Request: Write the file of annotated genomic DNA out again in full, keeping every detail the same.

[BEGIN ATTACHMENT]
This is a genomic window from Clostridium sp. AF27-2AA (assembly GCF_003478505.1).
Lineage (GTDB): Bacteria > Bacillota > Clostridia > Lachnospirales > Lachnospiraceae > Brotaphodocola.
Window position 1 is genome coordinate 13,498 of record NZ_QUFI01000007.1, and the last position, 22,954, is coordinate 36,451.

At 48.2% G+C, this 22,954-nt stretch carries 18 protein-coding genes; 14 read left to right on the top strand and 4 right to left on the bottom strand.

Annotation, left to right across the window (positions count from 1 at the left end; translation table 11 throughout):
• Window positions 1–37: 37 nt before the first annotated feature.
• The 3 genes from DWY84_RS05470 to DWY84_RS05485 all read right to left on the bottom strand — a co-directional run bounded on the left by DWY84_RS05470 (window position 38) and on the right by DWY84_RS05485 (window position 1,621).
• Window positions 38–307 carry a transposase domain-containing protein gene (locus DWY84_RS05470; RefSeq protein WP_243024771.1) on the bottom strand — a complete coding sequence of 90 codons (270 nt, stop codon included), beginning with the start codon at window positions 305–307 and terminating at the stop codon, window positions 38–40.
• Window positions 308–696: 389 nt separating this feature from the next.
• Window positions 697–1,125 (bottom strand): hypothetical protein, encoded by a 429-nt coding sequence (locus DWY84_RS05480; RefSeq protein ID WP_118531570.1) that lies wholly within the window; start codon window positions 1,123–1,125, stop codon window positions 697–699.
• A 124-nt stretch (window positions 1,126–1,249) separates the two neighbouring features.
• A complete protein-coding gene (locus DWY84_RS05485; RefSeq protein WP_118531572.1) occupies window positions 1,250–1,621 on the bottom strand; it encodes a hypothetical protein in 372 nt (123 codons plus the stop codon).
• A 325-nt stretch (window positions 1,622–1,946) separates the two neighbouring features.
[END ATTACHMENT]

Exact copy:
This is a genomic window from Clostridium sp. AF27-2AA (assembly GCF_003478505.1).
Lineage (GTDB): Bacteria > Bacillota > Clostridia > Lachnospirales > Lachnospiraceae > Brotaphodocola.
Window position 1 is genome coordinate 13,498 of record NZ_QUFI01000007.1, and the last position, 22,954, is coordinate 36,451.

At 48.2% G+C, this 22,954-nt stretch carries 18 protein-coding genes; 14 read left to right on the top strand and 4 right to left on the bottom strand.

Annotation, left to right across the window (positions count from 1 at the left end; translation table 11 throughout):
• Window positions 1–37: 37 nt before the first annotated feature.
• The 3 genes from DWY84_RS05470 to DWY84_RS05485 all read right to left on the bottom strand — a co-directional run bounded on the left by DWY84_RS05470 (window position 38) and on the right by DWY84_RS05485 (window position 1,621).
• Window positions 38–307 carry a transposase domain-containing protein gene (locus DWY84_RS05470; RefSeq protein WP_243024771.1) on the bottom strand — a complete coding sequence of 90 codons (270 nt, stop codon included), beginning with the start codon at window positions 305–307 and terminating at the stop codon, window positions 38–40.
• Window positions 308–696: 389 nt separating this feature from the next.
• Window positions 697–1,125 (bottom strand): hypothetical protein, encoded by a 429-nt coding sequence (locus DWY84_RS05480; RefSeq protein ID WP_118531570.1) that lies wholly within the window; start codon window positions 1,123–1,125, stop codon window positions 697–699.
• A 124-nt stretch (window positions 1,126–1,249) separates the two neighbouring features.
• A complete protein-coding gene (locus DWY84_RS05485; RefSeq protein WP_118531572.1) occupies window positions 1,250–1,621 on the bottom strand; it encodes a hypothetical protein in 372 nt (123 codons plus the stop codon).
• A 325-nt stretch (window positions 1,622–1,946) separates the two neighbouring features.